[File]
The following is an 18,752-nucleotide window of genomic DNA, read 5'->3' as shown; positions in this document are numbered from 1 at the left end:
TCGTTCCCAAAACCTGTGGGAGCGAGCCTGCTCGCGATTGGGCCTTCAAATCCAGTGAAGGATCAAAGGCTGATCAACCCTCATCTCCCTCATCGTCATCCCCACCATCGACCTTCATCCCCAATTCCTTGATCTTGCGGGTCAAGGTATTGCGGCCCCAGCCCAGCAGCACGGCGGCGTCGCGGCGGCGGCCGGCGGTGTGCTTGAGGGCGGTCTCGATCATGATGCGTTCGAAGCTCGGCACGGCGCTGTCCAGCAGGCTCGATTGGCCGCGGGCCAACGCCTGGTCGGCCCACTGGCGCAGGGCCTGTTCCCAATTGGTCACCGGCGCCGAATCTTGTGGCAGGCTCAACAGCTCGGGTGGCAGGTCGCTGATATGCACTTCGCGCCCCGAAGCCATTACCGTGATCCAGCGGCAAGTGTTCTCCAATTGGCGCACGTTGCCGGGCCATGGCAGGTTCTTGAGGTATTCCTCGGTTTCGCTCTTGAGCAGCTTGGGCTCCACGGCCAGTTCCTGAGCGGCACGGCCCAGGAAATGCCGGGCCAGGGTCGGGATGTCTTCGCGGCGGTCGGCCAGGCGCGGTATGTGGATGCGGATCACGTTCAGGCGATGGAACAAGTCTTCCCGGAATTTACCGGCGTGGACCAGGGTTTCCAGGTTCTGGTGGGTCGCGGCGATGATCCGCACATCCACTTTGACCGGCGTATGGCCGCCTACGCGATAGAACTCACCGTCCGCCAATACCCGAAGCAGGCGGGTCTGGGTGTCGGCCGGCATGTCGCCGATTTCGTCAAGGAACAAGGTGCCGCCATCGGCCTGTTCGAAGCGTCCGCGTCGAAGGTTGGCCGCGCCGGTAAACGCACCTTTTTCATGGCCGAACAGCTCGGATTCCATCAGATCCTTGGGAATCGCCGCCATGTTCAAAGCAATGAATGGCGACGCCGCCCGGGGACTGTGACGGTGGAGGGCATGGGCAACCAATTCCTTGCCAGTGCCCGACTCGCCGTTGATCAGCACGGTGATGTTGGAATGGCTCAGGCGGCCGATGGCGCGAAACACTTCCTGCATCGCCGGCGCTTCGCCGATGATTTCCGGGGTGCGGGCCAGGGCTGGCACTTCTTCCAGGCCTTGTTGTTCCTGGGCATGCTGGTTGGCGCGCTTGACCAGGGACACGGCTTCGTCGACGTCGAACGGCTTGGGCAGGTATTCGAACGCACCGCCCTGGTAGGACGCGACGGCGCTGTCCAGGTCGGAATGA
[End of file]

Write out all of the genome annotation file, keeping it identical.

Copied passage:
The following is an 18,752-nucleotide window of genomic DNA, read 5'->3' as shown; positions in this document are numbered from 1 at the left end:
TCGTTCCCAAAACCTGTGGGAGCGAGCCTGCTCGCGATTGGGCCTTCAAATCCAGTGAAGGATCAAAGGCTGATCAACCCTCATCTCCCTCATCGTCATCCCCACCATCGACCTTCATCCCCAATTCCTTGATCTTGCGGGTCAAGGTATTGCGGCCCCAGCCCAGCAGCACGGCGGCGTCGCGGCGGCGGCCGGCGGTGTGCTTGAGGGCGGTCTCGATCATGATGCGTTCGAAGCTCGGCACGGCGCTGTCCAGCAGGCTCGATTGGCCGCGGGCCAACGCCTGGTCGGCCCACTGGCGCAGGGCCTGTTCCCAATTGGTCACCGGCGCCGAATCTTGTGGCAGGCTCAACAGCTCGGGTGGCAGGTCGCTGATATGCACTTCGCGCCCCGAAGCCATTACCGTGATCCAGCGGCAAGTGTTCTCCAATTGGCGCACGTTGCCGGGCCATGGCAGGTTCTTGAGGTATTCCTCGGTTTCGCTCTTGAGCAGCTTGGGCTCCACGGCCAGTTCCTGAGCGGCACGGCCCAGGAAATGCCGGGCCAGGGTCGGGATGTCTTCGCGGCGGTCGGCCAGGCGCGGTATGTGGATGCGGATCACGTTCAGGCGATGGAACAAGTCTTCCCGGAATTTACCGGCGTGGACCAGGGTTTCCAGGTTCTGGTGGGTCGCGGCGATGATCCGCACATCCACTTTGACCGGCGTATGGCCGCCTACGCGATAGAACTCACCGTCCGCCAATACCCGAAGCAGGCGGGTCTGGGTGTCGGCCGGCATGTCGCCGATTTCGTCAAGGAACAAGGTGCCGCCATCGGCCTGTTCGAAGCGTCCGCGTCGAAGGTTGGCCGCGCCGGTAAACGCACCTTTTTCATGGCCGAACAGCTCGGATTCCATCAGATCCTTGGGAATCGCCGCCATGTTCAAAGCAATGAATGGCGACGCCGCCCGGGGACTGTGACGGTGGAGGGCATGGGCAACCAATTCCTTGCCAGTGCCCGACTCGCCGTTGATCAGCACGGTGATGTTGGAATGGCTCAGGCGGCCGATGGCGCGAAACACTTCCTGCATCGCCGGCGCTTCGCCGATGATTTCCGGGGTGCGGGCCAGGGCTGGCACTTCTTCCAGGCCTTGTTGTTCCTGGGCATGCTGGTTGGCGCGCTTGACCAGGGACACGGCTTCGTCGACGTCGAACGGCTTGGGCAGGTATTCGAACGCACCGCCCTGGTAGGACGCGACGGCGCTGTCCAGGTCGGAATGA